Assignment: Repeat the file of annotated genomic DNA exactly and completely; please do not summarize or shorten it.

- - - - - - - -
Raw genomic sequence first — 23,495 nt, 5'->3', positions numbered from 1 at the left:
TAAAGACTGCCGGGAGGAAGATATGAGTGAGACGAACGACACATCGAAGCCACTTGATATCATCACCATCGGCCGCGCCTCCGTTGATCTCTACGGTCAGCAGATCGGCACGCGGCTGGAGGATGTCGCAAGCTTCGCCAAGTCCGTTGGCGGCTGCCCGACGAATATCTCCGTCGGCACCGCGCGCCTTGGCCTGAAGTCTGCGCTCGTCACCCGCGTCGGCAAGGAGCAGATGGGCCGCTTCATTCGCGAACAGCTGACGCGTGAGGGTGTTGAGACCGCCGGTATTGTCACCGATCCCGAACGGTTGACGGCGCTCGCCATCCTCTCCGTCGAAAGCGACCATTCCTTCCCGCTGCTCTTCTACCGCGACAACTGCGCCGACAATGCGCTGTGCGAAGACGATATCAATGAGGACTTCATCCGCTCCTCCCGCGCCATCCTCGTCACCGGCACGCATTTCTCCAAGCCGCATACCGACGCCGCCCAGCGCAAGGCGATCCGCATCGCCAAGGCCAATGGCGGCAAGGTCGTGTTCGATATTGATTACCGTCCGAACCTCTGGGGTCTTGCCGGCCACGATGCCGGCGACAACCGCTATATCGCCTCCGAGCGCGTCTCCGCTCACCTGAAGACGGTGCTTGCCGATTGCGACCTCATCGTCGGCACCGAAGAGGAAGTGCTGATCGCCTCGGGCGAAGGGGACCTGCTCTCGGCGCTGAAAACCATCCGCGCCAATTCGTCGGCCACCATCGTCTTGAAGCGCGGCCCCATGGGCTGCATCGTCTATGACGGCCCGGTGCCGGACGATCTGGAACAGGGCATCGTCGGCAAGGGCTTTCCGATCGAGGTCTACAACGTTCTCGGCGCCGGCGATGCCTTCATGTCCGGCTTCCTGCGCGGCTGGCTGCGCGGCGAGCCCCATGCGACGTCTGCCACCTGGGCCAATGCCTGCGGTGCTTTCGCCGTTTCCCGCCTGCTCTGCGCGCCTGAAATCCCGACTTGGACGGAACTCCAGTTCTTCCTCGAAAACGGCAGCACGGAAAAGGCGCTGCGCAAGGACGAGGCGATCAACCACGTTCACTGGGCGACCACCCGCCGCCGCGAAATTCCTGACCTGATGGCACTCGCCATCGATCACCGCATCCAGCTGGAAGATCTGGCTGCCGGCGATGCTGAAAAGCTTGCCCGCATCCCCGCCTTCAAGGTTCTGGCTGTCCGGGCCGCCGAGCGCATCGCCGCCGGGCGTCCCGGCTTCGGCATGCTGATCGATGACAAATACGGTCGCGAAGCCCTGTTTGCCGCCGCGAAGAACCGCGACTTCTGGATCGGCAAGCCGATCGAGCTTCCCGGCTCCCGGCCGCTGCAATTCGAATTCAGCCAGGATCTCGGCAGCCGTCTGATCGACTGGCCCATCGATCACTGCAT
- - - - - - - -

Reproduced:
Raw genomic sequence first — 23,495 nt, 5'->3', positions numbered from 1 at the left:
TAAAGACTGCCGGGAGGAAGATATGAGTGAGACGAACGACACATCGAAGCCACTTGATATCATCACCATCGGCCGCGCCTCCGTTGATCTCTACGGTCAGCAGATCGGCACGCGGCTGGAGGATGTCGCAAGCTTCGCCAAGTCCGTTGGCGGCTGCCCGACGAATATCTCCGTCGGCACCGCGCGCCTTGGCCTGAAGTCTGCGCTCGTCACCCGCGTCGGCAAGGAGCAGATGGGCCGCTTCATTCGCGAACAGCTGACGCGTGAGGGTGTTGAGACCGCCGGTATTGTCACCGATCCCGAACGGTTGACGGCGCTCGCCATCCTCTCCGTCGAAAGCGACCATTCCTTCCCGCTGCTCTTCTACCGCGACAACTGCGCCGACAATGCGCTGTGCGAAGACGATATCAATGAGGACTTCATCCGCTCCTCCCGCGCCATCCTCGTCACCGGCACGCATTTCTCCAAGCCGCATACCGACGCCGCCCAGCGCAAGGCGATCCGCATCGCCAAGGCCAATGGCGGCAAGGTCGTGTTCGATATTGATTACCGTCCGAACCTCTGGGGTCTTGCCGGCCACGATGCCGGCGACAACCGCTATATCGCCTCCGAGCGCGTCTCCGCTCACCTGAAGACGGTGCTTGCCGATTGCGACCTCATCGTCGGCACCGAAGAGGAAGTGCTGATCGCCTCGGGCGAAGGGGACCTGCTCTCGGCGCTGAAAACCATCCGCGCCAATTCGTCGGCCACCATCGTCTTGAAGCGCGGCCCCATGGGCTGCATCGTCTATGACGGCCCGGTGCCGGACGATCTGGAACAGGGCATCGTCGGCAAGGGCTTTCCGATCGAGGTCTACAACGTTCTCGGCGCCGGCGATGCCTTCATGTCCGGCTTCCTGCGCGGCTGGCTGCGCGGCGAGCCCCATGCGACGTCTGCCACCTGGGCCAATGCCTGCGGTGCTTTCGCCGTTTCCCGCCTGCTCTGCGCGCCTGAAATCCCGACTTGGACGGAACTCCAGTTCTTCCTCGAAAACGGCAGCACGGAAAAGGCGCTGCGCAAGGACGAGGCGATCAACCACGTTCACTGGGCGACCACCCGCCGCCGCGAAATTCCTGACCTGATGGCACTCGCCATCGATCACCGCATCCAGCTGGAAGATCTGGCTGCCGGCGATGCTGAAAAGCTTGCCCGCATCCCCGCCTTCAAGGTTCTGGCTGTCCGGGCCGCCGAGCGCATCGCCGCCGGGCGTCCCGGCTTCGGCATGCTGATCGATGACAAATACGGTCGCGAAGCCCTGTTTGCCGCCGCGAAGAACCGCGACTTCTGGATCGGCAAGCCGATCGAGCTTCCCGGCTCCCGGCCGCTGCAATTCGAATTCAGCCAGGATCTCGGCAGCCGTCTGATCGACTGGCCCATCGATCACTGCAT